When I drove in Portland, excessive speeding, passing on the right and other dangerous driving behavior that’s commonplace here didn’t occur, except rarely. When I’d drive down I-5, finding some one going 10 miles over the speed limit was rare. The question really lies in how much time Cincinnatians are willing to spend learning about new things and making the community better. While it’s easy to do things the same way, you have to live with the results of doing them the same old way. If gas prices increase again, what will the city do then? — Annikki Hird, email@example.com
Share the Road
In regards to the recent article by Danny Cross, “No One Rides for Free” (issue of Sept. 3), I would like to point out that while he did an excellent job and was accurate in many areas there were several items that should be addressed.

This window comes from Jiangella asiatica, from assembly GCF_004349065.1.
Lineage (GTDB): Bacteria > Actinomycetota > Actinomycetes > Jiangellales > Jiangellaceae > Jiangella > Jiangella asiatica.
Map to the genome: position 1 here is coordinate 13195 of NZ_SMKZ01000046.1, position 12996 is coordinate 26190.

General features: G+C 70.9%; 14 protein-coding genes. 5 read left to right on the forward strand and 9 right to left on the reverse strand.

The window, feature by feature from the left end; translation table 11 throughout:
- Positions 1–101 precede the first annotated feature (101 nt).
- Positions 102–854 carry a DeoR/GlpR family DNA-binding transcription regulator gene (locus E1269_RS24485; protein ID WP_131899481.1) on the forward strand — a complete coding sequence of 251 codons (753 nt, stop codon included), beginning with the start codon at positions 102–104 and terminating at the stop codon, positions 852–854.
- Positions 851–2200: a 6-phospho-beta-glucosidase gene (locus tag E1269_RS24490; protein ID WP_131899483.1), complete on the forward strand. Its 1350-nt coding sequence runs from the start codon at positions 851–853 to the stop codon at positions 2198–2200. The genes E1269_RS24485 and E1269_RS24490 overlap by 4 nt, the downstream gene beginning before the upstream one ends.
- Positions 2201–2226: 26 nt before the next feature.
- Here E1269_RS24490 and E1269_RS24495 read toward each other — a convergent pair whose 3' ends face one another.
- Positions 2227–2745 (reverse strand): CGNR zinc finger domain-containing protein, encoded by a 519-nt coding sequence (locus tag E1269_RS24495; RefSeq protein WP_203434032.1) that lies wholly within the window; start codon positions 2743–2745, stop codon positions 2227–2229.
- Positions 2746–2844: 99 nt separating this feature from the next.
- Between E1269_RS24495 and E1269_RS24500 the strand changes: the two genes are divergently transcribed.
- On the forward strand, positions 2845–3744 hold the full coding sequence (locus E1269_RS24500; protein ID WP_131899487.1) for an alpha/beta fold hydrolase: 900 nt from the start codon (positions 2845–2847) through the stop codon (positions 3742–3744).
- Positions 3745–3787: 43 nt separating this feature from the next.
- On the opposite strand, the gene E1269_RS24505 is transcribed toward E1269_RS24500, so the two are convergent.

First and foremost, we have a very active cycling community here in Greater Cincinnati. I stress “Greater
Cincinnati” because the article talks about neighbor hoods stretching 30 miles and about what Cincinnati is doing. It’s not just Cincinnati but Northern Kentucky, and trying to coordinate all of the many localities is quite an undertaking.
Cross refers to the five E’s of becoming a bike friendly community (BFC). If he had checked further he would have found that we’re presently starting Phase 2 of that project in an unprecedented cooperation among Cincinnati, Hamilton County and the First Suburbs Consortium of Southwest Ohio. We’re striving to become the first BFC in Ohio. It’s important that we stress education and safety for both riders and motorists.
When a bicycle is on the road, it has the rights and responsibilities of a vehicle, so share the road! — Kevin Armstrong, President Cincinnati Cycle Club
Use Common Sense